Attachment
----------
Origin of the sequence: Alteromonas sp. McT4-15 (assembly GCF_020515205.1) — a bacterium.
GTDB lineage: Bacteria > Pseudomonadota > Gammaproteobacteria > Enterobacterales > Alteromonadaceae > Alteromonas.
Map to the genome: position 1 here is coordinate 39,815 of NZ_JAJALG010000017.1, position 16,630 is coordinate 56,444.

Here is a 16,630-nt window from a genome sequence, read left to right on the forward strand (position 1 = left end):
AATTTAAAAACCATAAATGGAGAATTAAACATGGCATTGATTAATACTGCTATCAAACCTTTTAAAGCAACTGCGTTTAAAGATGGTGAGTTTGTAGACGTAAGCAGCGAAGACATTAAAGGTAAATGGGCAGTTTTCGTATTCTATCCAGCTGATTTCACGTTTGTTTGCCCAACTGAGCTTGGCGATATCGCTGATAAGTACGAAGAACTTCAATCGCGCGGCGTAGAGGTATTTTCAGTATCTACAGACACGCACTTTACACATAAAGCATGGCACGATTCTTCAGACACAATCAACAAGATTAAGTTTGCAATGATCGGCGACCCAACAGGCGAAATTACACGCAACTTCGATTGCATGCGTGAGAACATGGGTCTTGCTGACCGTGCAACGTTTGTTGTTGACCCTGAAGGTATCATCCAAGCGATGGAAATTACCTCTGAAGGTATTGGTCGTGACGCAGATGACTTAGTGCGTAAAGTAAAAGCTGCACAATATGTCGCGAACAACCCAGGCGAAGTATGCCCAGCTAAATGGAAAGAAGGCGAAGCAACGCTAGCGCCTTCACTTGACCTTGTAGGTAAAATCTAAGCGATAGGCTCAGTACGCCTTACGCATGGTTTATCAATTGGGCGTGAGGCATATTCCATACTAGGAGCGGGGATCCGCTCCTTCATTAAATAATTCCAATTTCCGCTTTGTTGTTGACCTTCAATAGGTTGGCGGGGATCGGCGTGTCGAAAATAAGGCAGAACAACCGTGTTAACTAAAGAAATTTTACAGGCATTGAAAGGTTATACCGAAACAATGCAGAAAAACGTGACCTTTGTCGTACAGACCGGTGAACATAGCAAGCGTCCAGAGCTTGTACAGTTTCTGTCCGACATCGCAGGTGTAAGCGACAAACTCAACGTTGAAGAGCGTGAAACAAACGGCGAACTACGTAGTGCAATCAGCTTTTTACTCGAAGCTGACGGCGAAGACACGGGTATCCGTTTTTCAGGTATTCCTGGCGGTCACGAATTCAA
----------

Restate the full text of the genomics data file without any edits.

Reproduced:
Origin of the sequence: Alteromonas sp. McT4-15 (assembly GCF_020515205.1) — a bacterium.
GTDB lineage: Bacteria > Pseudomonadota > Gammaproteobacteria > Enterobacterales > Alteromonadaceae > Alteromonas.
Map to the genome: position 1 here is coordinate 39,815 of NZ_JAJALG010000017.1, position 16,630 is coordinate 56,444.

Here is a 16,630-nt window from a genome sequence, read left to right on the forward strand (position 1 = left end):
AATTTAAAAACCATAAATGGAGAATTAAACATGGCATTGATTAATACTGCTATCAAACCTTTTAAAGCAACTGCGTTTAAAGATGGTGAGTTTGTAGACGTAAGCAGCGAAGACATTAAAGGTAAATGGGCAGTTTTCGTATTCTATCCAGCTGATTTCACGTTTGTTTGCCCAACTGAGCTTGGCGATATCGCTGATAAGTACGAAGAACTTCAATCGCGCGGCGTAGAGGTATTTTCAGTATCTACAGACACGCACTTTACACATAAAGCATGGCACGATTCTTCAGACACAATCAACAAGATTAAGTTTGCAATGATCGGCGACCCAACAGGCGAAATTACACGCAACTTCGATTGCATGCGTGAGAACATGGGTCTTGCTGACCGTGCAACGTTTGTTGTTGACCCTGAAGGTATCATCCAAGCGATGGAAATTACCTCTGAAGGTATTGGTCGTGACGCAGATGACTTAGTGCGTAAAGTAAAAGCTGCACAATATGTCGCGAACAACCCAGGCGAAGTATGCCCAGCTAAATGGAAAGAAGGCGAAGCAACGCTAGCGCCTTCACTTGACCTTGTAGGTAAAATCTAAGCGATAGGCTCAGTACGCCTTACGCATGGTTTATCAATTGGGCGTGAGGCATATTCCATACTAGGAGCGGGGATCCGCTCCTTCATTAAATAATTCCAATTTCCGCTTTGTTGTTGACCTTCAATAGGTTGGCGGGGATCGGCGTGTCGAAAATAAGGCAGAACAACCGTGTTAACTAAAGAAATTTTACAGGCATTGAAAGGTTATACCGAAACAATGCAGAAAAACGTGACCTTTGTCGTACAGACCGGTGAACATAGCAAGCGTCCAGAGCTTGTACAGTTTCTGTCCGACATCGCAGGTGTAAGCGACAAACTCAACGTTGAAGAGCGTGAAACAAACGGCGAACTACGTAGTGCAATCAGCTTTTTACTCGAAGCTGACGGCGAAGACACGGGTATCCGTTTTTCAGGTATTCCTGGCGGTCACGAATTCAA